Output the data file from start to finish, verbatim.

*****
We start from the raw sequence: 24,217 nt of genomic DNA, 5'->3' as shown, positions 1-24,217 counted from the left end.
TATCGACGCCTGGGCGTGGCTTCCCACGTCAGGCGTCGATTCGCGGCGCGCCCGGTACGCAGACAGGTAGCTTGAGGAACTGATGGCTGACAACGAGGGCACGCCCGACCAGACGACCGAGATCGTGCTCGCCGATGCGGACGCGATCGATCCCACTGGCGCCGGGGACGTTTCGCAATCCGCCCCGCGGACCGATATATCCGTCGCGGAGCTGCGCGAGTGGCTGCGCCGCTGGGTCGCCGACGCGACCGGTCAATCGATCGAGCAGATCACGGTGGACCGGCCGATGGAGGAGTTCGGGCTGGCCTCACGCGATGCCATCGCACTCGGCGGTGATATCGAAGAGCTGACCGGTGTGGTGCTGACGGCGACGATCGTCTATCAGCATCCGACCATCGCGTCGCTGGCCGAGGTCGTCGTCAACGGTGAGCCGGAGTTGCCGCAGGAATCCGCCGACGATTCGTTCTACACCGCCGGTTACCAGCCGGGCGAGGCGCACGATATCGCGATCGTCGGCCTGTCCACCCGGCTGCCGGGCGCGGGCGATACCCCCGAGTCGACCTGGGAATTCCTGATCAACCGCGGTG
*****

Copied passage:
We start from the raw sequence: 24,217 nt of genomic DNA, 5'->3' as shown, positions 1-24,217 counted from the left end.
TATCGACGCCTGGGCGTGGCTTCCCACGTCAGGCGTCGATTCGCGGCGCGCCCGGTACGCAGACAGGTAGCTTGAGGAACTGATGGCTGACAACGAGGGCACGCCCGACCAGACGACCGAGATCGTGCTCGCCGATGCGGACGCGATCGATCCCACTGGCGCCGGGGACGTTTCGCAATCCGCCCCGCGGACCGATATATCCGTCGCGGAGCTGCGCGAGTGGCTGCGCCGCTGGGTCGCCGACGCGACCGGTCAATCGATCGAGCAGATCACGGTGGACCGGCCGATGGAGGAGTTCGGGCTGGCCTCACGCGATGCCATCGCACTCGGCGGTGATATCGAAGAGCTGACCGGTGTGGTGCTGACGGCGACGATCGTCTATCAGCATCCGACCATCGCGTCGCTGGCCGAGGTCGTCGTCAACGGTGAGCCGGAGTTGCCGCAGGAATCCGCCGACGATTCGTTCTACACCGCCGGTTACCAGCCGGGCGAGGCGCACGATATCGCGATCGTCGGCCTGTCCACCCGGCTGCCGGGCGCGGGCGATACCCCCGAGTCGACCTGGGAATTCCTGATCAACCGCGGTG